I also remember vividly arguing with the foreign desk about another story I offered on a new section of the wall Israel was starting to build in Jerusalem, on the sensitive site of the Mount of Olives, in time for Easter 2004. It would block a famous procession that had been held for hundreds of years by Christian pilgrims every Palm Sunday, following the route Jesus took on a donkey from the Biblical town of Bethany into Jerusalem. I was flabbergasted when an editor told me that it was of no interest. “Readers are tired of stories about the wall,” she said, apparently ignoring the fact that the story also raised troubling concerns about the protection of religious freedoms and Christian tradition in the Holy Land.
The most disturbing moment professionally, however, followed my investigation into the death of a United Nations worker, and British citizen, Iain Hook, in Jenin refugee camp at the hands of an Israeli sniper in 2002. As the only journalist to have actually gone to the UN compound in Jenin in the immediate aftermath of his death, I was able to piece together what had happened, speak to Palestinian witnesses and later got access to details of a suppressed UN report into the killing.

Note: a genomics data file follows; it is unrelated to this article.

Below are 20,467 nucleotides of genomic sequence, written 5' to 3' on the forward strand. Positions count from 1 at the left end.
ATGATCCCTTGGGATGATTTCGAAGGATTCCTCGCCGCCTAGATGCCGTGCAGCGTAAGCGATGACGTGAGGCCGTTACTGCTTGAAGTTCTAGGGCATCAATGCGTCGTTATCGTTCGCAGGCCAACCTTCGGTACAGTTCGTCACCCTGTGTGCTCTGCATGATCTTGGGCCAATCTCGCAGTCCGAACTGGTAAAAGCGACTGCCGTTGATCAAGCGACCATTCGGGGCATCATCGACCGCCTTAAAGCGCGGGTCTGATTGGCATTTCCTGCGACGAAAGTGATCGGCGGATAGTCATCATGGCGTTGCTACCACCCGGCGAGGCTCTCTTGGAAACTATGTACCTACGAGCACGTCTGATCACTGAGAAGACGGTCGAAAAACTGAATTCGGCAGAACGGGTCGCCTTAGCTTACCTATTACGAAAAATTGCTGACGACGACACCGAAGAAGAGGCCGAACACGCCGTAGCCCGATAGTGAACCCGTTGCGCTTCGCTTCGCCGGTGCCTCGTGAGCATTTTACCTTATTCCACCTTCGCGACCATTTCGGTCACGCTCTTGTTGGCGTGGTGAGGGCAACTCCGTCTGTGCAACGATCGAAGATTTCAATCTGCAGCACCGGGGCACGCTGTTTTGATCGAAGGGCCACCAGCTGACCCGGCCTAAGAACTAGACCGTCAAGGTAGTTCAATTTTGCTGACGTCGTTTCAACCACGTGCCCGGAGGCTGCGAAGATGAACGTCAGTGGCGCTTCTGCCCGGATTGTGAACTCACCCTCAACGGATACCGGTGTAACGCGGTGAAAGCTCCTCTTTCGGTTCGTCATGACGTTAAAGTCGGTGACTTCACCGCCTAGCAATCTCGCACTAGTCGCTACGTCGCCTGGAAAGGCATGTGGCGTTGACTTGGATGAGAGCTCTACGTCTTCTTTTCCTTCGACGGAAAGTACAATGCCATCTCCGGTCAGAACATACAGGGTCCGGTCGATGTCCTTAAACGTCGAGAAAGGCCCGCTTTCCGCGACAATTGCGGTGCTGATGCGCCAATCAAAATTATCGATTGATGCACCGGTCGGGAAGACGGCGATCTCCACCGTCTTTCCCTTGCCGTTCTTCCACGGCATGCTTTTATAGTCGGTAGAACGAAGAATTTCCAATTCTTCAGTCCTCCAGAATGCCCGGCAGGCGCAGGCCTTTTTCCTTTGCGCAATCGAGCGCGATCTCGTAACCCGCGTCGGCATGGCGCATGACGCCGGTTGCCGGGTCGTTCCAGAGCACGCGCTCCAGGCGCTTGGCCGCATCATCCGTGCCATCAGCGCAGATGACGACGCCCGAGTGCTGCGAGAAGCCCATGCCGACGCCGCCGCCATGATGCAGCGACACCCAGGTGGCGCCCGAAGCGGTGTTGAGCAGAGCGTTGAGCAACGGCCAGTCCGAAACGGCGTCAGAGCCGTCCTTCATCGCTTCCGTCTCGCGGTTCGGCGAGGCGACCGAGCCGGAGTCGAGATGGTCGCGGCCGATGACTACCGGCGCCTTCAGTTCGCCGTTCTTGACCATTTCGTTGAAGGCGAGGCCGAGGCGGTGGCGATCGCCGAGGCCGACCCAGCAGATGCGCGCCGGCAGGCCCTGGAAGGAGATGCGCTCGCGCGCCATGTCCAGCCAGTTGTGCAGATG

Israel claimed that the the sniper who shot Hook in the back believed the UN official was really a Palestinian militant holding a grenade, rather than a mobile phone, and that he was about to throw it at Israeli troops. My investigation, however, showed that the sniper’s account had to be lie. From his position on the top floor of a small apartment block overlooking the compound, the sniper could not have misidentified through his telescopic sights either the distinctive red-haired Hook or the phone. In any case, Hook would not have been able to throw anything from out of the compound because it was surrounded by a high concrete wall and a chainmail fence right up to the metal awning that covered the entire site. If Hook had thrown a grenade, it would have bounced right back at him – as the sniper, who had been positioned in the apartment for several hours, must have known.